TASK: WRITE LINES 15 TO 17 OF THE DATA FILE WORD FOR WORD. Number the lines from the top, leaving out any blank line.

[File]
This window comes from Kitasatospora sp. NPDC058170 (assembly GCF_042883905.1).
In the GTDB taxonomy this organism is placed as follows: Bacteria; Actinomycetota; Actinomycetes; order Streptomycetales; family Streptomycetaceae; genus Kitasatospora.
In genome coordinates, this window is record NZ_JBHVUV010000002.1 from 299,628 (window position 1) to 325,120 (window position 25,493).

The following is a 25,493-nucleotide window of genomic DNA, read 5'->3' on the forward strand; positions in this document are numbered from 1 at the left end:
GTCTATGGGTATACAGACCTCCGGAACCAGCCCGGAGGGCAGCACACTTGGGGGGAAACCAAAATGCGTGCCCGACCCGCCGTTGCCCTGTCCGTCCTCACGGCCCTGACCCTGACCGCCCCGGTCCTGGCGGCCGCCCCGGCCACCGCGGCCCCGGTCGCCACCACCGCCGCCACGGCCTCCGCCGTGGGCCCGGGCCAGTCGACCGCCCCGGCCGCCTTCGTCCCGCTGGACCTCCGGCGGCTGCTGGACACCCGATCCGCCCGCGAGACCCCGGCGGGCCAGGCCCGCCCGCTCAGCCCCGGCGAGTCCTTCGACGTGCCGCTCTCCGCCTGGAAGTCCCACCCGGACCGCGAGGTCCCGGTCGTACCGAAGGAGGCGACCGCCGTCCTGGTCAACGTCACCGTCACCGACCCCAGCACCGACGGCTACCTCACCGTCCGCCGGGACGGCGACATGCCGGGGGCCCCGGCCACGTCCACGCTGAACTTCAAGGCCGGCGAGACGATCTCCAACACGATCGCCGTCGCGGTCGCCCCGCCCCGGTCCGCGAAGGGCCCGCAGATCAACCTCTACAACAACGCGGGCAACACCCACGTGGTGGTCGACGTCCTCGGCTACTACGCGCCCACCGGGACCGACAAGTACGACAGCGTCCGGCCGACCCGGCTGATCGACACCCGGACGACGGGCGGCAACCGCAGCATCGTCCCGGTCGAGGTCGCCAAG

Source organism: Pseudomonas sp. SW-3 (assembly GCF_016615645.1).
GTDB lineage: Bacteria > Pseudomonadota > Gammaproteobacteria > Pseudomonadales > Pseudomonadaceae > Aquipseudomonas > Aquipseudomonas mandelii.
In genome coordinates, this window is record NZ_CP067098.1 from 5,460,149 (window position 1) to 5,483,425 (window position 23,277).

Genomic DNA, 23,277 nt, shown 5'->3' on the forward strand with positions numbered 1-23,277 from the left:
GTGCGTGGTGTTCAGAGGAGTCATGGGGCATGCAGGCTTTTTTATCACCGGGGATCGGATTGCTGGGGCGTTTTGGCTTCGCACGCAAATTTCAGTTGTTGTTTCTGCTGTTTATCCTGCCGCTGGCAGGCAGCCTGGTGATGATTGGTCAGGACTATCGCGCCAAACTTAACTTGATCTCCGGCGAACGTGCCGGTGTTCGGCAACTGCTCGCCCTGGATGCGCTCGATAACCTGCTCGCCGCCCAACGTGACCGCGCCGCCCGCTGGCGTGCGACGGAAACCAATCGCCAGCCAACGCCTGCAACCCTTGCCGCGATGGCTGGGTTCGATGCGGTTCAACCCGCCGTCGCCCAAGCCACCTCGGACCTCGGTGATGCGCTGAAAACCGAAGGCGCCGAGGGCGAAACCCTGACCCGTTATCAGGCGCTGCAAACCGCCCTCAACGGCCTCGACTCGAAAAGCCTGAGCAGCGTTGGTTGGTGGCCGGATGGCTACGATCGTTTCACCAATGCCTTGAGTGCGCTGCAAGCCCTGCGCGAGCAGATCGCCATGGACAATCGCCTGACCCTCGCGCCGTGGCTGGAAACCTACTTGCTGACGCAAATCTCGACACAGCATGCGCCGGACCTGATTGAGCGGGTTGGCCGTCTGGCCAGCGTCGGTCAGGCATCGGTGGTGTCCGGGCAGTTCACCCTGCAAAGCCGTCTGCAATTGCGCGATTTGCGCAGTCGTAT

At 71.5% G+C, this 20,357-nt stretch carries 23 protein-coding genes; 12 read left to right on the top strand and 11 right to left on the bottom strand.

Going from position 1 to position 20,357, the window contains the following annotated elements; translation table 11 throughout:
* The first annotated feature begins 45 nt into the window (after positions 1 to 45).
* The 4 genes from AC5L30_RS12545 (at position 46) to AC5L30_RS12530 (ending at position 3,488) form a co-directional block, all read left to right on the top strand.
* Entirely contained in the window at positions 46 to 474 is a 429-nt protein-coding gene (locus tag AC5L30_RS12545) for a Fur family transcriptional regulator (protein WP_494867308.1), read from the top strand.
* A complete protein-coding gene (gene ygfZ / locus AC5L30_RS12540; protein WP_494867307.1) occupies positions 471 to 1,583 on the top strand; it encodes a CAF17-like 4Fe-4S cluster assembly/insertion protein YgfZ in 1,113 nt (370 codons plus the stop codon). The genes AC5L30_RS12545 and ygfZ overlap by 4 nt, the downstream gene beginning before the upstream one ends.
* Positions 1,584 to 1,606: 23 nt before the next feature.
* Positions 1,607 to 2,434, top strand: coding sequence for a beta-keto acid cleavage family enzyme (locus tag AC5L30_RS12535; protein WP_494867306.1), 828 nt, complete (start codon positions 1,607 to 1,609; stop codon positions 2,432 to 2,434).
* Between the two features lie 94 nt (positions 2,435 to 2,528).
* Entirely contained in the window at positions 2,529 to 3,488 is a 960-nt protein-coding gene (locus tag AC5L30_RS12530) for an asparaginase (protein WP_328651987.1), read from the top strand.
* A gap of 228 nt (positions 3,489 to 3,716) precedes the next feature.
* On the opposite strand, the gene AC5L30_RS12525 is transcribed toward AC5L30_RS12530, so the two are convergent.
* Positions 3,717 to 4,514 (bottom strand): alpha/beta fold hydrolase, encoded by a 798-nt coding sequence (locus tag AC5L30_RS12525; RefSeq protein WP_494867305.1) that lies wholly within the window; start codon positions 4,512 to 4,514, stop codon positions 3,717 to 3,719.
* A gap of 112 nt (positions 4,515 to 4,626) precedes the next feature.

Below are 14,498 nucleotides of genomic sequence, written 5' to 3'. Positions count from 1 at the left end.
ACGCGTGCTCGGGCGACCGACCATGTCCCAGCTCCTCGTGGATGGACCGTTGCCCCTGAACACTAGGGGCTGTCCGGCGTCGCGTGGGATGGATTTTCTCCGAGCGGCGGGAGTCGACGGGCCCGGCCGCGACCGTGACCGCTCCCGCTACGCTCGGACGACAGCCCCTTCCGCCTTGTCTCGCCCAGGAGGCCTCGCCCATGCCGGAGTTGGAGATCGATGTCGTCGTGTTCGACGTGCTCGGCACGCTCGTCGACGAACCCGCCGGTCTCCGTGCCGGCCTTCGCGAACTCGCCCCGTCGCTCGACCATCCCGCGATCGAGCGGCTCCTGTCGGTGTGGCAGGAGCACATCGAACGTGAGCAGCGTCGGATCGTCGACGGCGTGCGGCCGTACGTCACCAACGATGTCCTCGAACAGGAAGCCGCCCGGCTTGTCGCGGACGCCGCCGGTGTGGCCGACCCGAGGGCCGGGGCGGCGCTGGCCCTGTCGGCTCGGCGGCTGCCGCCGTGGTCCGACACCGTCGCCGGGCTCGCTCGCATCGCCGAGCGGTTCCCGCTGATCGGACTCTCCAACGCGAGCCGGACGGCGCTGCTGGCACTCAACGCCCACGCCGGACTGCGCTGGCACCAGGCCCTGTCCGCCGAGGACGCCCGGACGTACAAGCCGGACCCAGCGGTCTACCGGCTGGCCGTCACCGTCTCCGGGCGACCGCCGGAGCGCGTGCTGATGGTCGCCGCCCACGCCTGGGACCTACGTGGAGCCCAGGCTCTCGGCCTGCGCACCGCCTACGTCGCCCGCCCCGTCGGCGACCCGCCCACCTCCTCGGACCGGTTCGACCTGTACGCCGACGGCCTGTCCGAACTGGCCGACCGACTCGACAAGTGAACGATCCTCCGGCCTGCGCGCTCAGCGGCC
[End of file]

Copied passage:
* Entirely contained in the window at positions 46 to 474 is a 429-nt protein-coding gene (locus tag AC5L30_RS12545) for a Fur family transcriptional regulator (protein WP_494867308.1), read from the top strand.
* A complete protein-coding gene (gene ygfZ / locus AC5L30_RS12540; protein WP_494867307.1) occupies positions 471 to 1,583 on the top strand; it encodes a CAF17-like 4Fe-4S cluster assembly/insertion protein YgfZ in 1,113 nt (370 codons plus the stop codon). The genes AC5L30_RS12545 and ygfZ overlap by 4 nt, the downstream gene beginning before the upstream one ends.
* Positions 1,584 to 1,606: 23 nt before the next feature.